Christie noted that Trump's use of tax provisions to minimize what he pays in federal income taxes shows "what an absolute mess the federal tax code is and that's why Donald Trump is the person best positioned to fix it."

His comments echoed those of fellow Trump adviser Giuliani, who said "the reality is he's a genius" on "Meet the Press" Sunday morning.

But Trump's former accountant, Jack Mitnick, indicated in his interview with the Times that the businessman "lacked a sophisticated understanding of the tax code" and "rarely showed any interest in the details behind various tax strategies." But, "he clearly grasped the critical role taxes would play in helping him build wealth." 

Photo Credit: AP
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New Trump Hotel in DC Vandalized With Graffiti


The new Trump International Hotel in Washington, D.C., was vandalized with graffiti Saturday afternoon, according to the Metropolitan Police Department.

Someone spray painted the phrases "Black Lives Matter" and "No Justice No Peace" at one of the entrances of the luxury hotel. Workers at the hotel covered up the messages with pieces of plywood.

Police said a man dressed in a yellow shirt and hat walked up to the side entrance on 12th Street NW just after 4 p.m. and spray painted the building's facade.

Video posted on social media appears to show the man tagging the build while bystanders condemn him and threaten to call police.

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Police are searching for the man.

In 2013, the Trump Organization won a 60-year lease from the federal government to transform the Old Post Office building on Pennsylvania Avenue into a luxury hotel.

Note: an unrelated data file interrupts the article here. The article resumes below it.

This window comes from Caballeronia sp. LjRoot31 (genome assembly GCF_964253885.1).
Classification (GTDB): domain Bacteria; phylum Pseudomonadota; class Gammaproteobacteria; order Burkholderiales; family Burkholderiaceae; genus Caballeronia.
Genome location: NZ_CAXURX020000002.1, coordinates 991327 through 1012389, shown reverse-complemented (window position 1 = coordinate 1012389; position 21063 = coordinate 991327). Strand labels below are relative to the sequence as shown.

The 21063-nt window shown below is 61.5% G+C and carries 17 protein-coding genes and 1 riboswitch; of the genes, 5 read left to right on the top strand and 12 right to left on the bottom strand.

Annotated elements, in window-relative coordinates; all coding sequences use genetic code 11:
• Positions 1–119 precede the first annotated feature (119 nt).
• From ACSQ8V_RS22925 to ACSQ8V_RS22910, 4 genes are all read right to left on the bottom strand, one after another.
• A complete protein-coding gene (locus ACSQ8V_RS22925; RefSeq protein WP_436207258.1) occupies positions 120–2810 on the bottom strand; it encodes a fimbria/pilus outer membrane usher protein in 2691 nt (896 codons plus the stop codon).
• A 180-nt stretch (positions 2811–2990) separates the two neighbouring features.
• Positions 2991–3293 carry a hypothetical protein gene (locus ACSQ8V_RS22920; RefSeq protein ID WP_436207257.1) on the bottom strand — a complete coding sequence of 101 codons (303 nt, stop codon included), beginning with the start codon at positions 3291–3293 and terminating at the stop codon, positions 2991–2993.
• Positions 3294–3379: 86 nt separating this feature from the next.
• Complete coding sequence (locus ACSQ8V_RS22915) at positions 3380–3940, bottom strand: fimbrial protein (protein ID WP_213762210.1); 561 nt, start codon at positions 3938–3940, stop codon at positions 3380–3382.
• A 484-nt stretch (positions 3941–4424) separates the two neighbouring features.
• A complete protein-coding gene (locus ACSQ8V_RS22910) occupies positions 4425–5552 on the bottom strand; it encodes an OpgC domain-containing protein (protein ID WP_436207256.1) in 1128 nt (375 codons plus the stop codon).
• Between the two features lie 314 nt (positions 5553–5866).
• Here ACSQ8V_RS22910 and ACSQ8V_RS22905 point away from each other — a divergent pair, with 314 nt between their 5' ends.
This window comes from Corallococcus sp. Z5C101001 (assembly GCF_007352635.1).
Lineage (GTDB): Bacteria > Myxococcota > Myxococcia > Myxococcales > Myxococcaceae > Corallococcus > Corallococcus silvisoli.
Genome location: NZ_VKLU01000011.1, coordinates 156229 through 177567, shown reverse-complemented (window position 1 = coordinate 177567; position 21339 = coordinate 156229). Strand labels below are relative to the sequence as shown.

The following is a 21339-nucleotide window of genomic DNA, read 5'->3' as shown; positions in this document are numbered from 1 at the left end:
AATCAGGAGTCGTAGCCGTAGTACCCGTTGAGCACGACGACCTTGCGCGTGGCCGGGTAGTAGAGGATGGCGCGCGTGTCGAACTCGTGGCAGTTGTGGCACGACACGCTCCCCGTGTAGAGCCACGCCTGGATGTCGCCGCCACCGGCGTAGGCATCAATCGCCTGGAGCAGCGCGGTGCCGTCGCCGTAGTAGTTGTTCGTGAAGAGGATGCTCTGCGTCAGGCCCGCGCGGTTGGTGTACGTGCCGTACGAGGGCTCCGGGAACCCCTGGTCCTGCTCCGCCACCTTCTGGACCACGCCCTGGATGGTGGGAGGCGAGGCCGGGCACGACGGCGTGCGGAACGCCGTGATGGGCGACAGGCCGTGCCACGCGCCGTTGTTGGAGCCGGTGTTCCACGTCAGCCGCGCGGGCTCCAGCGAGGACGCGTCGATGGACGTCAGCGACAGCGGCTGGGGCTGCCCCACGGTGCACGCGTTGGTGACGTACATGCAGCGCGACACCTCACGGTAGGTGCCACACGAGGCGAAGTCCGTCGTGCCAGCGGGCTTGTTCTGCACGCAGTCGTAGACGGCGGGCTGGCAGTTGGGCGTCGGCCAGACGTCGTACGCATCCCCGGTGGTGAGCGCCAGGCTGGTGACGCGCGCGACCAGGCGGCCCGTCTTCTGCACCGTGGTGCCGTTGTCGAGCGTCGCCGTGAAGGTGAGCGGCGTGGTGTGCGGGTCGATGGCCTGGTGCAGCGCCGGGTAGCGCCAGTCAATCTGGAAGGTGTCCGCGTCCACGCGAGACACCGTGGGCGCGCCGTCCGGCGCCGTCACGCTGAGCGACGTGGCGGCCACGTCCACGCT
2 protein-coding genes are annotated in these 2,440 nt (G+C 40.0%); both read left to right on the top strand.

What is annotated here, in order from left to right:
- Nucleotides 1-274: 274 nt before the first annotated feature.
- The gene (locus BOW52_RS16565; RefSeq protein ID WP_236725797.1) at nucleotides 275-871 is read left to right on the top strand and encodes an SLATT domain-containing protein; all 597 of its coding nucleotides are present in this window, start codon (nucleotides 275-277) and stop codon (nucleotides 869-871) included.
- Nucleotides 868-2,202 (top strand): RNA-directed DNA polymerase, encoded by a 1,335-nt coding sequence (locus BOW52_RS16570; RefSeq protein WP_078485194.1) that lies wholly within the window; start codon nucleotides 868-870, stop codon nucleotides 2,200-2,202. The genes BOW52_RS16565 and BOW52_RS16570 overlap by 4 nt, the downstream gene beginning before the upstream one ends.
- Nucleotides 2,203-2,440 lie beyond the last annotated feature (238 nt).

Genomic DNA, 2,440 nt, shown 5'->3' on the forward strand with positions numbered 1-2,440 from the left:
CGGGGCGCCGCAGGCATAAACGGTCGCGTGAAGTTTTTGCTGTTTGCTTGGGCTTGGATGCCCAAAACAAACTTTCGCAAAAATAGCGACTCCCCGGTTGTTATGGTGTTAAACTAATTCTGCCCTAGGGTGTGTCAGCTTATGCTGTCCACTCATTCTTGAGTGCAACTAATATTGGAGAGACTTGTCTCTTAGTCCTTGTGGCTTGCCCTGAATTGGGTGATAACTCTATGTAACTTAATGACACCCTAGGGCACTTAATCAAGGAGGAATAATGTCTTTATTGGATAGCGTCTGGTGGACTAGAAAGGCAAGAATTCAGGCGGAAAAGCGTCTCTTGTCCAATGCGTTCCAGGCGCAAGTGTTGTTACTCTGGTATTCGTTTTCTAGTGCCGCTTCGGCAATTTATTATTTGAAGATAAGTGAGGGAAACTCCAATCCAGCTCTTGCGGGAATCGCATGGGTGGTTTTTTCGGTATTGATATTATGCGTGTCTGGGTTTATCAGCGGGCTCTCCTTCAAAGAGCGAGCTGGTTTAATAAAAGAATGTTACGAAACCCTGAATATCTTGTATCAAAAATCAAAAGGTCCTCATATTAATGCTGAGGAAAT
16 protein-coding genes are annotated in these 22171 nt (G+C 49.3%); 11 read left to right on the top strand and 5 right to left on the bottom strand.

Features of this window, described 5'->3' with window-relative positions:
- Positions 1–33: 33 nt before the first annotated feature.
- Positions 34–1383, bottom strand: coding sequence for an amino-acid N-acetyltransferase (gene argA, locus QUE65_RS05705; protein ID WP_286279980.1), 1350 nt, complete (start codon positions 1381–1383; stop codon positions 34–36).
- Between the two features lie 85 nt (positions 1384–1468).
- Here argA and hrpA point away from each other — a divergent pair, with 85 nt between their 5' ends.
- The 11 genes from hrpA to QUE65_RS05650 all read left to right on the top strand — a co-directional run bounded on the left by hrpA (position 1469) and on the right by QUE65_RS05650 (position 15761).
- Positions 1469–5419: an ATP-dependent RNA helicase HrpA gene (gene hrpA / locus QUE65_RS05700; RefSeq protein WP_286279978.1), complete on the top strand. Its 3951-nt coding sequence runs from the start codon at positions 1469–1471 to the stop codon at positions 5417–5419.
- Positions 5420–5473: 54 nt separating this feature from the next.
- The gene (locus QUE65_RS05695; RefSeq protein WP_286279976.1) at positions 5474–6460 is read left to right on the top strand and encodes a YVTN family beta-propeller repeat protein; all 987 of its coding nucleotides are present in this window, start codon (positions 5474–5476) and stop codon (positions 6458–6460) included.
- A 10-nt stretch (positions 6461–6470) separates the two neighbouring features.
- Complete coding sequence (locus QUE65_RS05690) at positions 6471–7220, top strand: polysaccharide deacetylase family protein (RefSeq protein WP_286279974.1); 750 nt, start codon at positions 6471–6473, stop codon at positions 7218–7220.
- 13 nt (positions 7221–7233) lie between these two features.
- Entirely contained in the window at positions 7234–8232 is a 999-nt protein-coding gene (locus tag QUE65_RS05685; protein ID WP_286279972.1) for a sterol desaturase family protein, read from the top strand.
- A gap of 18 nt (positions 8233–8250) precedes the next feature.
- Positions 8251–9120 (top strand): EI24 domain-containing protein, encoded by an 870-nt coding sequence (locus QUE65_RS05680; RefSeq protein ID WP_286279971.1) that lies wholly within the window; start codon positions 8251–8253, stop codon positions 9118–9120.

The hotel was embroiled in controversy before it even opened. Several chefs who had planned to open restaurants in the newly renovated space pulled out of the project, citing Trump's comments about undocumented Mexican immigrants.

Trump was also accused of "baiting" the media to cover the hotel's opening by promising to finally address the birther controversy swirling around his campaign. The businessman turned the event into an infomercial for his latest real-estate project, only briefly acknowledging President Barack Obama was born in the Unites States, after touting the hotel for coming "under budget and ahead of schedule."

Photo Credit: Jazmin Bailey/WESH 2 News
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Route 318 in Barkhamsted Reopens After Crash


Route 318 in Barkhamsted has reopened after a crash Sunday afternoon, according to the Department of Transportation.

DOT confirmed the road was shut down between Route 181 and Route 179 around 3 p.m.

State police said it was a one-vehicle crash and one person was taken to the hospital. The extent of the victim's injuries is unknown.

LifeStar dispatchers said they were called to respond but could not fly because of the weather conditions.

State police are investigating.

More information was not immediately available. Check back for updates.

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1 Recorder Not Functioning During NJ Train Crash: NTSB


One of the two on-board event data recorders from the train that crashed into a Hoboken, New Jersey, train station last week was not functioning during that trip, a National Transportation Safety Board official said Sunday. The crash killed one person, Fabiola Bittar de Kroon, who was standing on the platform when the train hit.

Investigators aren't sure why the recorder wasn't working during that trip, said NTSB vice chairwoman Bella Dinh-Zarr, though she noted that the device was manufactured in 1995, making it older than the other on-board recorder. That recorder, which is in the lead car, has still not been recovered from the wreckage. Dinh-Zarr said conditions are still too dangerous to risk getting all the way to the lead car.

Aside from looking to the data event recorders, investigators also have taken more than 100 aerial drone photos, taken a 3-D laser scan of the train, interviewed injured passengers and spoken with the train's conductor and its engineer.

The engineer says he remembers going 10 mph when he hit the station. Officials can't confirm the speed at which the train was moving until they obtain the recorder from the lead car, which was made more recently than the other. They say they are hopeful that the second recorder was working.

As they continue to investigate the crash site, NTSB officials say they will provide updates. And for those local to the area, information about Monday's commute will be released late Sunday.